Conversation Part Three

The second most important basic tool for creative recovery according to Julia Cameron (in her book The Artist’s Way, 1992) is The Artist Date. She writes:

“The artist date is a block of time, perhaps two hours weekly, especially set aside and committed to nurturing your creative consciousness, your inner artist. In its most primary form, the artist date is an excursion, a play date.”
Julia doesn’t stop at that but continues to say that “your artist needs to be taken out, pampered, and listened to.” She suggests “a visit to a great junk store, or an art gallery, or watching an old movie- doing things that do not cost money but time.”

Three years later Sarah Ban Breathnach (in her book Simple Abundance, 1995) recommends the reader to go on creative excursions. She tells us that “creative excursions are regular solo rendezvous with your authentic self.” This can be done by visiting a “fabulous thrift shop,” or taking in a “movie, (one of those English old dramas you love).” Anything that “requires an investment of time, not money. None of us are too busy to find two hours a week.”   

Julia then explains how important it is to go on artist dates, because as you do “you are receiving- opening yourself to insight, inspiration, guidance. A weekly artist date is self-nurturing but also remarkably threatening- and remarkably productive. You are likely to find yourself avoiding your artist dates. Recognize this resistance as a fear of intimacy- self intimacy. In the course of the release engendered by our artist date, we begin to hear resolutions. Perhaps equally important, we begin to fund the creative reserves we will draw in in fulfilling our artistry.”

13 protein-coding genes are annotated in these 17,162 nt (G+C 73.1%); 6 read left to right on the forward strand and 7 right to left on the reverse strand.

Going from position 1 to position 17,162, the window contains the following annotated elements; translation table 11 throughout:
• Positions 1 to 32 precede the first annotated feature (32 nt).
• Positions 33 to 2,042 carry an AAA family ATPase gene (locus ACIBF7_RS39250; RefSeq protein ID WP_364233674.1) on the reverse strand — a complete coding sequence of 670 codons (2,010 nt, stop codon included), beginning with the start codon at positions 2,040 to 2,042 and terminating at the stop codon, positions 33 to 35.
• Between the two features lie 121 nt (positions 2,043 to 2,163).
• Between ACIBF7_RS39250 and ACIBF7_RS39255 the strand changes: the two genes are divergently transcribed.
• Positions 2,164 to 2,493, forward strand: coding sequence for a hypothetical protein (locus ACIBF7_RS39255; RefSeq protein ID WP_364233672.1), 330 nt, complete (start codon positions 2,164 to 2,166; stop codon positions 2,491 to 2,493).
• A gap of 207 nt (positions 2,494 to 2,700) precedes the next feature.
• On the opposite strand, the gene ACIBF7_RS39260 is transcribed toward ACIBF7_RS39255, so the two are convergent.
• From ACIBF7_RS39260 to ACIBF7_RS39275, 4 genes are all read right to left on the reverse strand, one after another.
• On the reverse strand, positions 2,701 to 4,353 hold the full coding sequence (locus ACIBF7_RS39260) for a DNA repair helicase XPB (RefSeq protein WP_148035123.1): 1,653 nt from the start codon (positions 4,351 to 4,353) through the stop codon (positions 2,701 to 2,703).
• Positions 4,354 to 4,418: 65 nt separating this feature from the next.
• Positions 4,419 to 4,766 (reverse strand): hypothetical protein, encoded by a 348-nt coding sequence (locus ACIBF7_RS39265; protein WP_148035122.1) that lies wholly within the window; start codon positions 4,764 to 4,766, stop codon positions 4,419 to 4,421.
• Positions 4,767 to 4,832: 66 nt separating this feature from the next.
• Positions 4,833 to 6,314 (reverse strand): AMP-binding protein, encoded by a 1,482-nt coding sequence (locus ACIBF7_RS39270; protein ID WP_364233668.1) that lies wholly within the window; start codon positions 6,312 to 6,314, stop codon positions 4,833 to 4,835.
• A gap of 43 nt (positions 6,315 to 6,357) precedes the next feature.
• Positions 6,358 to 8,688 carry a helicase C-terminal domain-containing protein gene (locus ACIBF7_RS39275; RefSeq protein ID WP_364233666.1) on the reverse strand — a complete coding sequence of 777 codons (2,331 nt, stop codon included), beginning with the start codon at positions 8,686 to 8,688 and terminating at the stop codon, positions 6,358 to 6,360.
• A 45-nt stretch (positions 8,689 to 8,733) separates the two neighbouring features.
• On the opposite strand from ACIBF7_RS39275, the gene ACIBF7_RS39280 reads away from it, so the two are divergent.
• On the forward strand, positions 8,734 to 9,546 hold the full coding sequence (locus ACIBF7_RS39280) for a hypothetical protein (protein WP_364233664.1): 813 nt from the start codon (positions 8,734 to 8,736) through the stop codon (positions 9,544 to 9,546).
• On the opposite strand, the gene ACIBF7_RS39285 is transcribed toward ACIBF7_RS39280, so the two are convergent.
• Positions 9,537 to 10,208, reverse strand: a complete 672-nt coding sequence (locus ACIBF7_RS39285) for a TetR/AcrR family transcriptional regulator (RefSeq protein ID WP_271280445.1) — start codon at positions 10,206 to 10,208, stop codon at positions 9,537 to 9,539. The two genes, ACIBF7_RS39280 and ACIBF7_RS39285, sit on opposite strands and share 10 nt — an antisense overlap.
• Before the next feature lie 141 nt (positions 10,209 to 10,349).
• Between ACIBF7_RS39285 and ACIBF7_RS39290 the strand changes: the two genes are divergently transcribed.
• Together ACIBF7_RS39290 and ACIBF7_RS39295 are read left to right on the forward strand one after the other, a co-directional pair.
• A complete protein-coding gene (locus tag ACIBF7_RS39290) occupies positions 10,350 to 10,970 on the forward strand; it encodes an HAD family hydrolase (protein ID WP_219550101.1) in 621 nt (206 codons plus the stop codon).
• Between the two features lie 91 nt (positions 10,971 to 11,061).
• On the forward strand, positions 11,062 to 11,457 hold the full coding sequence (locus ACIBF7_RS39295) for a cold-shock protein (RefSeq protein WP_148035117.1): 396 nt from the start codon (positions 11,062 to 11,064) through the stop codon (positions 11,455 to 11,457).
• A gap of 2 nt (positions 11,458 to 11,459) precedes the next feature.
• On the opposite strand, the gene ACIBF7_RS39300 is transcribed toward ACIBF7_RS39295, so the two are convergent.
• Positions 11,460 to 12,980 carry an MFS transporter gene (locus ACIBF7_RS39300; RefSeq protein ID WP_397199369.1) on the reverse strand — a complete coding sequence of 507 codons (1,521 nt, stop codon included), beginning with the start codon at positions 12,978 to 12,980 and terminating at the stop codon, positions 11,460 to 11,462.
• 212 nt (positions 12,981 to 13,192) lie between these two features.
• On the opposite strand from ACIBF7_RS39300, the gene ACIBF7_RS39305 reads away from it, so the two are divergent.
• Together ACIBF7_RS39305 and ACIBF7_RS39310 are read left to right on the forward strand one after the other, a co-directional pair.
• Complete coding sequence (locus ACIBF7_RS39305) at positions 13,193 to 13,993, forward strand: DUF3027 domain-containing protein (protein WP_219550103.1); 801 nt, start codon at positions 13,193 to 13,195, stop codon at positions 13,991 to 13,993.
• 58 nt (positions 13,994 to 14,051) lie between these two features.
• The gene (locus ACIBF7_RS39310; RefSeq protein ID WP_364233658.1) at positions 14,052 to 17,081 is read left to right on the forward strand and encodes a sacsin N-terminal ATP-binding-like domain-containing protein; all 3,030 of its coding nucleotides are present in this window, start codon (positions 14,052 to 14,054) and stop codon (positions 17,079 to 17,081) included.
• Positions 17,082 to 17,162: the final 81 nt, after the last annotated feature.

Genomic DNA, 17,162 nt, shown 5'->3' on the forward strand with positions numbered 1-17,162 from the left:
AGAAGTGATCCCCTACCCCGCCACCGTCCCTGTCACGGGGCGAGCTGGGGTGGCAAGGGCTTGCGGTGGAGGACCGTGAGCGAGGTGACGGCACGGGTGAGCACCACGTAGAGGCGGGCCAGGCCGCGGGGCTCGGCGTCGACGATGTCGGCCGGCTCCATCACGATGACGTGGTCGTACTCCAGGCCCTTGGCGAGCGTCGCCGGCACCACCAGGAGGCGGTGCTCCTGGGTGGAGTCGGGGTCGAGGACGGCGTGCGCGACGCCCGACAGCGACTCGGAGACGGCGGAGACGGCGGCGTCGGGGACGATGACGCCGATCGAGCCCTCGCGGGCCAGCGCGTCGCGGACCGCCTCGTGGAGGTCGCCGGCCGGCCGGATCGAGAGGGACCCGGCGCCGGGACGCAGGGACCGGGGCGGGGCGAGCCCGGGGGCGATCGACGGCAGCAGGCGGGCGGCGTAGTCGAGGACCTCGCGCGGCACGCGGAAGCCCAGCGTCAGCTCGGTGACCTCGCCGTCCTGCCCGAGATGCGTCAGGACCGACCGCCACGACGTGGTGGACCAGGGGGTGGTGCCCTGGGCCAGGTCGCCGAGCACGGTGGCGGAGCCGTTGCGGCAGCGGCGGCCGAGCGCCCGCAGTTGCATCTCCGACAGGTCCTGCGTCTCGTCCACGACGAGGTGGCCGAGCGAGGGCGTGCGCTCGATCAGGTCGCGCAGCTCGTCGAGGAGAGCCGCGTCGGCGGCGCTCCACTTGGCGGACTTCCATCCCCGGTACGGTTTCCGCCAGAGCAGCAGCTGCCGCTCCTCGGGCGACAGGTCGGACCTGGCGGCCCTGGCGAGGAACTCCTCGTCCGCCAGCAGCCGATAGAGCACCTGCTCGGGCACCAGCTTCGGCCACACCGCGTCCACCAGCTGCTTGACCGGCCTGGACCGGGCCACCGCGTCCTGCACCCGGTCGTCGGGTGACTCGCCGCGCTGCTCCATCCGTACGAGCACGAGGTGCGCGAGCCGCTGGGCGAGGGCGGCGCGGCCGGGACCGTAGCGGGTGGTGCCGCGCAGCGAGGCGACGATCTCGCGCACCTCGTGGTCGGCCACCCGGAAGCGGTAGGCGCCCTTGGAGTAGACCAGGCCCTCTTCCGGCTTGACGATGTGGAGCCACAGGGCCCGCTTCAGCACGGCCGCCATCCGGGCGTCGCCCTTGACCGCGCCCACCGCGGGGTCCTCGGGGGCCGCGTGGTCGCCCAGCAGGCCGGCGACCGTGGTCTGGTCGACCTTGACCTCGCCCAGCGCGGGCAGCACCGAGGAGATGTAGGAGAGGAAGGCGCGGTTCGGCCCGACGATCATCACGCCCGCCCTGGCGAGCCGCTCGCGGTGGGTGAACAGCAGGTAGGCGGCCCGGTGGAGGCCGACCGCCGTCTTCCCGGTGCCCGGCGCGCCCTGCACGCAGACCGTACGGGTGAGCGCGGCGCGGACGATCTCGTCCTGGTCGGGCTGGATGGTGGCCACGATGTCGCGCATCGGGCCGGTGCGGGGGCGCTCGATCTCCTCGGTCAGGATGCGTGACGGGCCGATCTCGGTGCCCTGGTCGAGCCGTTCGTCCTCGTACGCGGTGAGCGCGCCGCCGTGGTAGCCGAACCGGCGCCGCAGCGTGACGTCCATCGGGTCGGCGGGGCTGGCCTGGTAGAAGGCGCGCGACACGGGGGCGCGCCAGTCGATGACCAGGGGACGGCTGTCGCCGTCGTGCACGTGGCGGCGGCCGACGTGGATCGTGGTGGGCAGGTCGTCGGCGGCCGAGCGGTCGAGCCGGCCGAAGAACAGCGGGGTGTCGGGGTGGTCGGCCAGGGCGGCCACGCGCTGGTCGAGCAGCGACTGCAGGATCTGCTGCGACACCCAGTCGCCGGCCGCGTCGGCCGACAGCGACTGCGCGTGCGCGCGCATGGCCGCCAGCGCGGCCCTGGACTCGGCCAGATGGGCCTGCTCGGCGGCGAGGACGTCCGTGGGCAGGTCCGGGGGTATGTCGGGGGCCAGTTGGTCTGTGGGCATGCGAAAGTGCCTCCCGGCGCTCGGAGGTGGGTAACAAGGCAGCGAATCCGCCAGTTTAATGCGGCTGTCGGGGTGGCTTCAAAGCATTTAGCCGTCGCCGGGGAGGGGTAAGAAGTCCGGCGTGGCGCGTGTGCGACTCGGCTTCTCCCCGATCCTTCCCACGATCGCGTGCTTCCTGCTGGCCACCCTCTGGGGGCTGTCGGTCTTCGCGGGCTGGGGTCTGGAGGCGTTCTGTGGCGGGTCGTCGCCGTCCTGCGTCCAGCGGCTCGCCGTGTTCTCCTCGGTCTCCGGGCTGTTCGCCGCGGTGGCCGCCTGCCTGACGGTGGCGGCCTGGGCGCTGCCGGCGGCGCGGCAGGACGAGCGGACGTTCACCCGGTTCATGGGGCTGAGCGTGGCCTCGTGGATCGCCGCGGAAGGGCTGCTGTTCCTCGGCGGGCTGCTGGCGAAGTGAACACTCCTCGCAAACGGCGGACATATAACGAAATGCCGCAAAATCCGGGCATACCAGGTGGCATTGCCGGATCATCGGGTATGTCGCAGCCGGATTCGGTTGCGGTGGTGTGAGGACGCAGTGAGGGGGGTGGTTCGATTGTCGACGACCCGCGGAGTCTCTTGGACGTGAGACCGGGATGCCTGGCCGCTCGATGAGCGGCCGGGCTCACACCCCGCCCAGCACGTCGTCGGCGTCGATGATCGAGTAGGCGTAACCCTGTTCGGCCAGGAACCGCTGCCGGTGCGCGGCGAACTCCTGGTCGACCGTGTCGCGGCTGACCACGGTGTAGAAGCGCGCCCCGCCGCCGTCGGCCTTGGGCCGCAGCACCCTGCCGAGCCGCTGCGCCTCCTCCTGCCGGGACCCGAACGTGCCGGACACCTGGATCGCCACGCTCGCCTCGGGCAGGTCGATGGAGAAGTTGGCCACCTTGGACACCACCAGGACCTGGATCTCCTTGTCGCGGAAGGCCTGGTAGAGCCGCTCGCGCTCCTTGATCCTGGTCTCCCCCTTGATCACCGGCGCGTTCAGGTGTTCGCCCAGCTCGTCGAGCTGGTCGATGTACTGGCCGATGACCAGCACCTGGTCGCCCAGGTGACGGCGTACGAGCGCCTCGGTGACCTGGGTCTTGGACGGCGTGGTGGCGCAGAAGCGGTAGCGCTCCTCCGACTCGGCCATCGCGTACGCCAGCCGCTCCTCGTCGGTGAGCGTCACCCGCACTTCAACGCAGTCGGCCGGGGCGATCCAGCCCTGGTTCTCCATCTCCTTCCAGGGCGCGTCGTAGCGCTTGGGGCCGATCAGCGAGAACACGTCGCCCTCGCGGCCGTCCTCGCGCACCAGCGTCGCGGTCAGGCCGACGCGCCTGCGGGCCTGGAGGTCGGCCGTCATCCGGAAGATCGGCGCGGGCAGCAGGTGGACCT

Sarah on the other hand also warns us to be “prepared for strong, emotional resistance. Excuses will be plentiful. Don’t give in. There are ways to do it, once we realize that nurturing our imaginations and developing a relationship with our authentic selves is an investment we can no longer afford to put off. Expect nothing less than signs of wonders to follow.”

In her book Julia designated three full pages explaining the artist date. She brings examples from real life as she makes clear what the advantages and benefits are by going on weekly excursions and what the drawbacks are when avoiding these dates.

Sarah in one page writes about all that Julia has already written earlier, sometimes even using Julia’s words. 


Is it a mere coincidence on Sarah’s part that she talks about exactly the same thing, in exactly the same words, after three years of the publication of Julia’s book The Artist’s Way? 

In my opinion it’s more than that. It’s natural for people to have the same ideas or thoughts but to express them in exactly the same phrases and words, even using the same examples or exercises, there must be more to it than just coincidence.

What do you think?


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